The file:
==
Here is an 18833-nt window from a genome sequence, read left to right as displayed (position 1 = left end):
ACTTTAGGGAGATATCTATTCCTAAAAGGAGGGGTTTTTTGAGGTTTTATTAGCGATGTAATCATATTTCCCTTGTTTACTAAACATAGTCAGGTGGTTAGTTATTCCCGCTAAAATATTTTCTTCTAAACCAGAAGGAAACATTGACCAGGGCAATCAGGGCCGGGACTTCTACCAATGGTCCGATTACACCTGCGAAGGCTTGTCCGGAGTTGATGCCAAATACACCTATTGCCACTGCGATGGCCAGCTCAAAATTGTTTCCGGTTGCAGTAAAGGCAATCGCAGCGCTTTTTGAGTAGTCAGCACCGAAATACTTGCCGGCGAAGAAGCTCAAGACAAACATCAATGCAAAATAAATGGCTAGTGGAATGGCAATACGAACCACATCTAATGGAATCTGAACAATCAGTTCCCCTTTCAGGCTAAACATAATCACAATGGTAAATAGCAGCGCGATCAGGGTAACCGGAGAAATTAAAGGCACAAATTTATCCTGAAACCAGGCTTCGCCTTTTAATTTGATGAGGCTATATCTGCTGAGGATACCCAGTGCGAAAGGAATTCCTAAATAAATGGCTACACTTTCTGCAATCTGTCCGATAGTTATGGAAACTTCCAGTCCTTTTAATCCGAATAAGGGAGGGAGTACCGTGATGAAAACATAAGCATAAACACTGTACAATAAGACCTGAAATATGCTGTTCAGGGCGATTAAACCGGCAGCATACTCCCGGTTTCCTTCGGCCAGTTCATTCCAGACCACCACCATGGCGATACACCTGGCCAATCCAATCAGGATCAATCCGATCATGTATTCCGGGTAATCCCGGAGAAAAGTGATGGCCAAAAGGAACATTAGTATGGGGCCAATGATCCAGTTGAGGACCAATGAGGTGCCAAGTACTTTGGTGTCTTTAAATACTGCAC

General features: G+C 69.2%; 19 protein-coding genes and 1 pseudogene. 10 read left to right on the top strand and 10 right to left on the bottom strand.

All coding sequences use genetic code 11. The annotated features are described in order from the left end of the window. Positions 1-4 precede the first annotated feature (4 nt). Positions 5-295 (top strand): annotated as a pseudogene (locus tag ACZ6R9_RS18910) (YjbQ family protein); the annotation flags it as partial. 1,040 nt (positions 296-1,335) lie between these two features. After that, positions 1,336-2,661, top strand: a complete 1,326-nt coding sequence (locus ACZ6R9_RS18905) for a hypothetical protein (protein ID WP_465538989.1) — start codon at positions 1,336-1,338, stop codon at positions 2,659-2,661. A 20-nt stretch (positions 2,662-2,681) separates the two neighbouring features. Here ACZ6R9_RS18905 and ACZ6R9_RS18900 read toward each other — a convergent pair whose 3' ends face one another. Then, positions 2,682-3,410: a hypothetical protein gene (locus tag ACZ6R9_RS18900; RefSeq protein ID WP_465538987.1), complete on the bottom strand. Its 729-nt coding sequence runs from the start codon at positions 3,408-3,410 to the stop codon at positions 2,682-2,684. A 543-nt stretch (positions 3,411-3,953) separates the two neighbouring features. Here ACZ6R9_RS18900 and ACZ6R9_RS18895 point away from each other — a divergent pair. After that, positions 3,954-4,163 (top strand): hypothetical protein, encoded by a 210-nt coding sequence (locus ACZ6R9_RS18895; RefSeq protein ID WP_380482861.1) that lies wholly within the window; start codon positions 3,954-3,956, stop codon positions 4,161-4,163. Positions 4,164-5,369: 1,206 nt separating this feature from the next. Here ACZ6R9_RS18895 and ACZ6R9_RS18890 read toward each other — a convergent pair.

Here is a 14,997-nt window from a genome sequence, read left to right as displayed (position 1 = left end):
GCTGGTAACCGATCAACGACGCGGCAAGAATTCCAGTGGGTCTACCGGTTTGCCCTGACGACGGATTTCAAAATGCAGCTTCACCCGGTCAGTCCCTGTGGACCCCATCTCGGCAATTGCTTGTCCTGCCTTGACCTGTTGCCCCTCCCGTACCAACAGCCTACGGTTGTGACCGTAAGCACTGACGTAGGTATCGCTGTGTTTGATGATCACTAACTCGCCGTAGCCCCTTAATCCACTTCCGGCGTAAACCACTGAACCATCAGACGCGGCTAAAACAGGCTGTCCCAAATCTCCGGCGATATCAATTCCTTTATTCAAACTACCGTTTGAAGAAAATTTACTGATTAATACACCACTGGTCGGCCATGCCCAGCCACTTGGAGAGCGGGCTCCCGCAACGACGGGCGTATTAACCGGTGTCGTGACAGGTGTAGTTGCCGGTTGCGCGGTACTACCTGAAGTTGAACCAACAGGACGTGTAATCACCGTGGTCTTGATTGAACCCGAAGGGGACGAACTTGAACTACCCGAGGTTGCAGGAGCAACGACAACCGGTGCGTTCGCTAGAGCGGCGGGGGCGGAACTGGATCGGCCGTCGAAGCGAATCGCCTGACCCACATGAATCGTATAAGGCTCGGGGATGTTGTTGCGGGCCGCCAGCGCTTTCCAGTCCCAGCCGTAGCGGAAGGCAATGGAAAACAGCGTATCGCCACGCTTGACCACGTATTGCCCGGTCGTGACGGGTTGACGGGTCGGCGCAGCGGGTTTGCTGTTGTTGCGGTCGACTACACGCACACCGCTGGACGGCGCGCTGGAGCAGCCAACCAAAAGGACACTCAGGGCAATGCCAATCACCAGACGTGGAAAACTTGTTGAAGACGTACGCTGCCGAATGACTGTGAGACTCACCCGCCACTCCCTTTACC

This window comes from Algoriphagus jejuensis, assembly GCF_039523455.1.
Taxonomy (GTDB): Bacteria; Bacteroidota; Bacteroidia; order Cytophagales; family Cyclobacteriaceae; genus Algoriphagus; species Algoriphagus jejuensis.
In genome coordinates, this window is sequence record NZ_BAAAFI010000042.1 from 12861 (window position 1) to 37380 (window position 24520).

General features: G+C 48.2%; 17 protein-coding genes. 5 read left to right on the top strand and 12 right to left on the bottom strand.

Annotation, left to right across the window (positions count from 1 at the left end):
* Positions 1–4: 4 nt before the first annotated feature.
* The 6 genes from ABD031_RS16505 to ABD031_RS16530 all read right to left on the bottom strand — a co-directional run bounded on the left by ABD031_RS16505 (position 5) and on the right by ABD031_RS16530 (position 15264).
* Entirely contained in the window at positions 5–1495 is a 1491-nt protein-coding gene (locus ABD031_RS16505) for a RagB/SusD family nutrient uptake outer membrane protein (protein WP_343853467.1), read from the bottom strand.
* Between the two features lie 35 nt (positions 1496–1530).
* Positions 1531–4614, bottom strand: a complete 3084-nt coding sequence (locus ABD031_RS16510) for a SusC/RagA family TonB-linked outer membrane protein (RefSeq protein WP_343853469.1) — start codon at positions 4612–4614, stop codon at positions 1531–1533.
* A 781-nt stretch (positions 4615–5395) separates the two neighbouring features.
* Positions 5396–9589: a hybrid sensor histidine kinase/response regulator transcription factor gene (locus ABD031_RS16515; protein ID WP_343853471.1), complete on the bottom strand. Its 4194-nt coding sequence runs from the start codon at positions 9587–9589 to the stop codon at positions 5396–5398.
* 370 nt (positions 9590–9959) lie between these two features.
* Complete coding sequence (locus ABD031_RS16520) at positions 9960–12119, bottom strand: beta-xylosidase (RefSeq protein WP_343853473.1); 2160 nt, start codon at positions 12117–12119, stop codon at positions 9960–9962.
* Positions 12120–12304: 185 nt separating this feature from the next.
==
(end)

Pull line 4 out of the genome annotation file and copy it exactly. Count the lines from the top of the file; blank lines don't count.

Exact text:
All coding sequences use genetic code 11. The annotated features are described in order from the left end of the window. Positions 1-4 precede the first annotated feature (4 nt). Positions 5-295 (top strand): annotated as a pseudogene (locus tag ACZ6R9_RS18910) (YjbQ family protein); the annotation flags it as partial. 1,040 nt (positions 296-1,335) lie between these two features. After that, positions 1,336-2,661, top strand: a complete 1,326-nt coding sequence (locus ACZ6R9_RS18905) for a hypothetical protein (protein ID WP_465538989.1) — start codon at positions 1,336-1,338, stop codon at positions 2,659-2,661. A 20-nt stretch (positions 2,662-2,681) separates the two neighbouring features. Here ACZ6R9_RS18905 and ACZ6R9_RS18900 read toward each other — a convergent pair whose 3' ends face one another. Then, positions 2,682-3,410: a hypothetical protein gene (locus tag ACZ6R9_RS18900; RefSeq protein ID WP_465538987.1), complete on the bottom strand. Its 729-nt coding sequence runs from the start codon at positions 3,408-3,410 to the stop codon at positions 2,682-2,684. A 543-nt stretch (positions 3,411-3,953) separates the two neighbouring features. Here ACZ6R9_RS18900 and ACZ6R9_RS18895 point away from each other — a divergent pair. After that, positions 3,954-4,163 (top strand): hypothetical protein, encoded by a 210-nt coding sequence (locus ACZ6R9_RS18895; RefSeq protein ID WP_380482861.1) that lies wholly within the window; start codon positions 3,954-3,956, stop codon positions 4,161-4,163. Positions 4,164-5,369: 1,206 nt separating this feature from the next. Here ACZ6R9_RS18895 and ACZ6R9_RS18890 read toward each other — a convergent pair.